Government scientist

From Wikipedia, the free encyclopedia
Jump to navigation Jump to search

A government scientist is a scientist employed by a country's government, either in a research-driven job (for example J. Robert Oppenheimer on the Manhattan Project), or for another role that requires scientific training and methods. In some countries other terms such Technical officers is also used for scientists.


In Australia, most government scientists are employed by the Commonwealth Scientific and Industrial Research Organisation. A Chief Scientist is appointed to advise the government through the Office of the Chief Scientist.


In Singapore, government scientists are classified according to the Departmental Titles (Alteration) (Amendment) Act 1996, which amended the Departmental Titles (Alteration) Ordinance of 1950.

United Kingdom[edit]

In the United Kingdom, government scientists are part of the Scientific Civil Service. However, that was not always the case. Before the Second World War, government scientists were recruited and employed by the Civil Service on an ad hoc basis, with grades, job titles, and organizations that varied between departments. In 1930, the Carpenter Committee was appointed to investigate the organization of civil service scientific and technical staff, and its report proposed a reorganization that covered the entire Service. This report was endorsed by the Tomlin Commission, however it was impossible to reach agreement with the relevant staff associations, who wanted other professional groups within the civil service to be similarly reorganized, and nothing ended up happening.[1]

World War Two changed this by causing a far greater number of scientific and technical staff to be employed by the government. The Barlow Committee on Scientific Staff in Government Departments reviewed the positions of government scientists during wartime, issuing a report on 1943-04-23. This report spurred the creation of a government white paper, entitled The Scientific Civil Service, which resulted in a reorganization of government scientisgts across the entire Service. This reorganization classified governmenvnt scientists across the entire Service into three major classes similar to those civil servants for the Treasury had already been classified in:[1]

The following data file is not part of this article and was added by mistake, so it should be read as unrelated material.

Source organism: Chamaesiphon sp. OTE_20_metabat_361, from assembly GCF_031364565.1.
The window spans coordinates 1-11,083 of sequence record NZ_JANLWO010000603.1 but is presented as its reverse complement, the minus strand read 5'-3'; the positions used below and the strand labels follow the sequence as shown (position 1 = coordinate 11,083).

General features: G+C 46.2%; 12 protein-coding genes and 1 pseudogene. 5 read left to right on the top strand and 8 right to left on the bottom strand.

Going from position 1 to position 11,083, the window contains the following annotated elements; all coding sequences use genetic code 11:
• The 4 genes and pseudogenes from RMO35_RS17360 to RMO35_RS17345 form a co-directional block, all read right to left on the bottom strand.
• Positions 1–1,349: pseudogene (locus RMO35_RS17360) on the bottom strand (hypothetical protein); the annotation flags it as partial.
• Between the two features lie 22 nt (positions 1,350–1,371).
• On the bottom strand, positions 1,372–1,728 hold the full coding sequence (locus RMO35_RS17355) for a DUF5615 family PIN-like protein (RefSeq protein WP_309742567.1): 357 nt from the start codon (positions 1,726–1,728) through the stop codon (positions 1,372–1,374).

Scientific Officer class
Grades of scientific officer began with Scientific Officer, and progressed through Senior, Principal, Senior Principal, Deputy Chief, and Chief Scientific Officers.[1]
Experimental Officer class
Grades of experimental officer began with Assistant Experimental Officer, and progressed through Experimental Officer to Senior and then Chief Experimental Officers. Experimental officers were either university graduates or people who had qualifications such as the Higher National Certificate, and were support staff for Scientific Officers.[1]
Scientific Assistant class
This class of civil servant undertook the routine work, and was largely equivalent to the Treasury's Clerical Class.[1]

United States[edit]

In the United States, the employment of scientists by state and federal governments was, like in the U.K., affected by the Second World War. President Roosevelt first created the National Defense Research Committee under Vannevar Bush. This was then expanded to the Office of Scientific Research and Development, also led by Bush. The OSRD employed scientists on a contract basis, with the OSRD as client and individual scientists as contractors. Scientists were contracted to research (through study and experiment) a specified subject, without constraints as to method, and to issue reports to the OSRD.[2]

After the war, scientific research was continued by agencies such as the Office of Naval Research established in 1947, which again employed scientists as contractors. Scientific research was published in the normal way. The Atomic Energy Commission, established in 1946, and the National Institutes of Health, established in 1930, also paid scientists for scientific research, and were major sources of government research funding.[2]

The National Science Foundation was eventually established in 1950. Defence research was explicitly excluded from its charter, even though Dr Bush had originally envisioned the NSF as including that as well. The armed forces established their own research departments, such as the Office of Ordnance Research for the Department of the Army, established on the campus of Duke University in June 1951.[2]

U.S. local, state, and federal governments also employ scientists directly. The federal government employs them in departments such as the Department of Agriculture, Department of the Interior, and the Public Health Service. States and cities employ scientists in similar roles, including at fish and game commissions, parks, aquariums, arboretums, and museums; and at agencies such as environmental inspection agencies, crime laboratories, and public health monitoring agencies.[3]


  1. ^ a b c d e E. N. Gladden (1967). Civil Services of the United Kingdom. London: Frank Cass and Company Ltd. pp. 35–37.
  2. ^ a b c J. Chandra and Stephen M. Robinson (2005). An Uneasy Alliance. SIAM. pp. 6–7. ISBN 978-0-89871-535-4.
  3. ^ Kathleen Belikoff and Charles A. Winter (2004). Opportunities in Biological Science Careers. McGraw-Hill Professional. pp. 39–40. ISBN 978-0-07-143187-3.